Stop Me If You've Heard This One Before
In an apparent last-ditch effort to expand the country's national missile defence (NMD) capabilities before he leaves office, President George W. Bush has declared "a real and urgent need" to take action that will protect the United States and its allies from weapons of mass destruction in Iraq.
Oh wait, not Iraq! Iran! To protect the United States and its allies from weapons of mass destruction in Iran. To wit, ballistic missiles capable of striking the United States.
There isn't really any hard evidence to support the president's belief that Iran has these ballistic missiles or that they represent an imminent threat, but he undoubtedly trusts his instincts for getting this kind of thing right.
Either it's deja vu all over again or he's pandering to American's industrial and military complex for which NDM represents gazillions of dollars.
The multi-billion dollar weaponization of space, was first envisioned by president Ronald Reagan.
Destroyed in Space
It calls for the development of a fantastic defensive system with ultra-sophisticated radar that has a near instantaneous ability to recognize when a missile has been launched against the U.S. and launch counter-measures to intercept and destroy the weapon it while it's still in space.
Cool or what?
Phase One was widely called "Star Wars" (to invoke the image of the fantastic futuristic capabilities of Luke Skywalker), and established NMD interceptors in Alaska and California, mainly to protect the continental states from being attacked by Korea, rogue states or an accidental launch.
While President Bush was swift to reassure the country "that we got (sic) a lot of really smart people working on this project and proving it can work," there have been some hard-to-overlook shall we say glitches with the system, the first being that it is not necessarily able to distinguish between real missiles and decoy missiles, and perhaps turkey buzzards.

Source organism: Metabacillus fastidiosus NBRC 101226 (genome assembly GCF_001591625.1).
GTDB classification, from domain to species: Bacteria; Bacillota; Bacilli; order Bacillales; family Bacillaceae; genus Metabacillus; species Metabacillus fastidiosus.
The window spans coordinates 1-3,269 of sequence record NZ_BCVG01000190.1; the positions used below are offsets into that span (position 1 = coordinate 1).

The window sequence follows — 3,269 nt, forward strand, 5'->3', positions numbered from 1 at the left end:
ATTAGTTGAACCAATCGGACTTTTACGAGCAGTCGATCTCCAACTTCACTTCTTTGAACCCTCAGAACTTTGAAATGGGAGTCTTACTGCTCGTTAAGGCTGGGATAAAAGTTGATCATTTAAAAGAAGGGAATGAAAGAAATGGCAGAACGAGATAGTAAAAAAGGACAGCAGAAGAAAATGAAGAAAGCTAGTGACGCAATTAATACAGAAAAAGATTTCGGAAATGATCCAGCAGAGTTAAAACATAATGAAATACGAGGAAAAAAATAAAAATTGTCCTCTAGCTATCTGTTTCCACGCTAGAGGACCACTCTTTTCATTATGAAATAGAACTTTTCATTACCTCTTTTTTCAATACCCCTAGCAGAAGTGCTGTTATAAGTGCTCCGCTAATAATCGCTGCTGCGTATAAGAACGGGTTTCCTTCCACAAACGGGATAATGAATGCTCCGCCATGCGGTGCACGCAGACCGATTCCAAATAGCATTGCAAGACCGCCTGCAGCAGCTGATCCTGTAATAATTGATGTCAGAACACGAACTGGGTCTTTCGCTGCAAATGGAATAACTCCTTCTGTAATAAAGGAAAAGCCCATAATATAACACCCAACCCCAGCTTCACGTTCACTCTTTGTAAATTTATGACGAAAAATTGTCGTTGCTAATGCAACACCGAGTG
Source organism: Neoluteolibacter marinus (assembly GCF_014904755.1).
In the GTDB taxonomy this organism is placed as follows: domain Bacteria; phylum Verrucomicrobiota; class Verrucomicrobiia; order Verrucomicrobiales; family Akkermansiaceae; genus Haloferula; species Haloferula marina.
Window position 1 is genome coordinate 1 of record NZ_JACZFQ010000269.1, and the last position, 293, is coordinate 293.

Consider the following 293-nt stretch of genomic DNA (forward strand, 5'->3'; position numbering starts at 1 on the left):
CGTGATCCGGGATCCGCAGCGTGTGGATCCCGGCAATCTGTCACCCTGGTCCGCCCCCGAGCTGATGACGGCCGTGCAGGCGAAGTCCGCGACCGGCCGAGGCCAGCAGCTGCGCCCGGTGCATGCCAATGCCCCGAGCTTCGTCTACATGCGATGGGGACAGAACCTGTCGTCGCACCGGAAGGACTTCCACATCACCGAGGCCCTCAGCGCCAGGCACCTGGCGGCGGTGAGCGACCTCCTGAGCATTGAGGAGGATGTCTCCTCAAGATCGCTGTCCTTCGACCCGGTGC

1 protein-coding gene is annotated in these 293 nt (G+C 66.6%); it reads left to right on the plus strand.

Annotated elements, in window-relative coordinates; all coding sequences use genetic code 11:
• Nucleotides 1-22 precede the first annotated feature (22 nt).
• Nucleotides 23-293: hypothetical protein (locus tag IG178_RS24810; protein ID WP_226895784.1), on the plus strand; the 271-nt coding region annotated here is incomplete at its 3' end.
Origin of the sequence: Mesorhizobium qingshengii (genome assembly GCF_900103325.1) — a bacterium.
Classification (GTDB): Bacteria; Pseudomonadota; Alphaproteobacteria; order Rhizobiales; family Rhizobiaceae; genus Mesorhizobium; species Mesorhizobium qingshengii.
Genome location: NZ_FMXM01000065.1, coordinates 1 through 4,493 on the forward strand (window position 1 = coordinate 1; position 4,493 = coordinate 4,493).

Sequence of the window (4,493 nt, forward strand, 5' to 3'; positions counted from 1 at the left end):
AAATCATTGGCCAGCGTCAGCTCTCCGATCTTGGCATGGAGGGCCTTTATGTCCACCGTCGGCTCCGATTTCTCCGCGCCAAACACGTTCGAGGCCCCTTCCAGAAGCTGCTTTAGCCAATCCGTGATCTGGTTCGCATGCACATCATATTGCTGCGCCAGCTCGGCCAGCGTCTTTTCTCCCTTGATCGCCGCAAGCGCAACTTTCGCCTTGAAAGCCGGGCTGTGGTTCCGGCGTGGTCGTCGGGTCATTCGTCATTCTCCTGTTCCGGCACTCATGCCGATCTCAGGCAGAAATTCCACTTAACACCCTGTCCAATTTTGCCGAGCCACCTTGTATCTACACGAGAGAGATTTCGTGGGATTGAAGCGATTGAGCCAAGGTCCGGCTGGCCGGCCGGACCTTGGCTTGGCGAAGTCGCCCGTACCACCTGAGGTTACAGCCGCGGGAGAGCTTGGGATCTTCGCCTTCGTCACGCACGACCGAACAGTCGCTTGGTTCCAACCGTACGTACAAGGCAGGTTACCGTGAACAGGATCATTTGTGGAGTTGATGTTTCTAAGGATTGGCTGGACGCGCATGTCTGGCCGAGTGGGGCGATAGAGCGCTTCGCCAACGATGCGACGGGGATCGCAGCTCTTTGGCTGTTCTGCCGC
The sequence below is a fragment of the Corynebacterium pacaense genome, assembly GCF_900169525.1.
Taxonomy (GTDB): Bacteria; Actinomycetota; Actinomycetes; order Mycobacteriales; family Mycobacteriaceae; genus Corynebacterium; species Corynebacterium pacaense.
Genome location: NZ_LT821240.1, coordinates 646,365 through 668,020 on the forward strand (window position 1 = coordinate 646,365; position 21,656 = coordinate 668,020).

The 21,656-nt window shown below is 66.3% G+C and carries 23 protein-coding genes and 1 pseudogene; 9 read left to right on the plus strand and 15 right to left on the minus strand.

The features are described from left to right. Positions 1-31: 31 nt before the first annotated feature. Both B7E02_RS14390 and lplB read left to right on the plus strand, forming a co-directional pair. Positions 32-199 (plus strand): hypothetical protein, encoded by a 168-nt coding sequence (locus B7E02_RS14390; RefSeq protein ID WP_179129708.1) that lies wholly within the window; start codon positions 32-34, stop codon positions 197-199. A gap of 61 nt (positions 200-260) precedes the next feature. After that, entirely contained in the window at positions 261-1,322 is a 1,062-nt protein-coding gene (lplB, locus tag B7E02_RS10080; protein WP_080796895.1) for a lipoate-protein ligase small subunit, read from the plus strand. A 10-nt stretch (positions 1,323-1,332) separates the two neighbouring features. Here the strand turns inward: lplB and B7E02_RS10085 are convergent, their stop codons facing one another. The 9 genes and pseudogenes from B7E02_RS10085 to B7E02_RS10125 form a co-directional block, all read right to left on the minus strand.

And when it does, it doesn't always intercept them.
"Star Wars -- the Sequel," as being promoted by President Bush is a $4.04-billion program that would place a ground-based mid-course defence (GMD) element of the NMD system in Poland and the Czech Republic to protect America's allies in Europe against this newly declared threat of a nuclear strike from Tehran.
Critics in Europe
According to a report released in July by the Congressional Research Service: "The proposed system has encountered resistance in some European countries and beyond. Critics in Poland and the Czech Republic assert that neither country currently faces a notable threat from Iran, but that if American GMD facilities were installed, both countries might be targeted by missiles from rogue states, and possibly Russia.
"Some Europeans claim that that GMD is another manifestation of American unilateralism and assert that the Bush administration did not consult sufficiently with NATO allies or with Russia."
To be sure Vladimir Putin isn't a fan of NMD.
He fears that "Star Wars -- the Sequel" will upset U.S.-Russian-European relations and reignite an arms race.
The Russian president has agreed to co-operate only if the NMD facilities were built in Azerbaijan -- not Eastern Europe.
Clearly, he is a clever fellow for he knows exactly what the Bush administration would say if he announced that Russia was going to install an anti-ballistic missile system in Cuba to protect North America from North Korean missiles.
It would be wholly unacceptable to the U.S., and of course Canada whose position on NMD has never changed.
We're against the militarization of space in principle and practice, regardless of who the U.S. declares as its enemy du jour.
-- Donna Marie-Artuso
Copyright © 2007, Canoe Inc.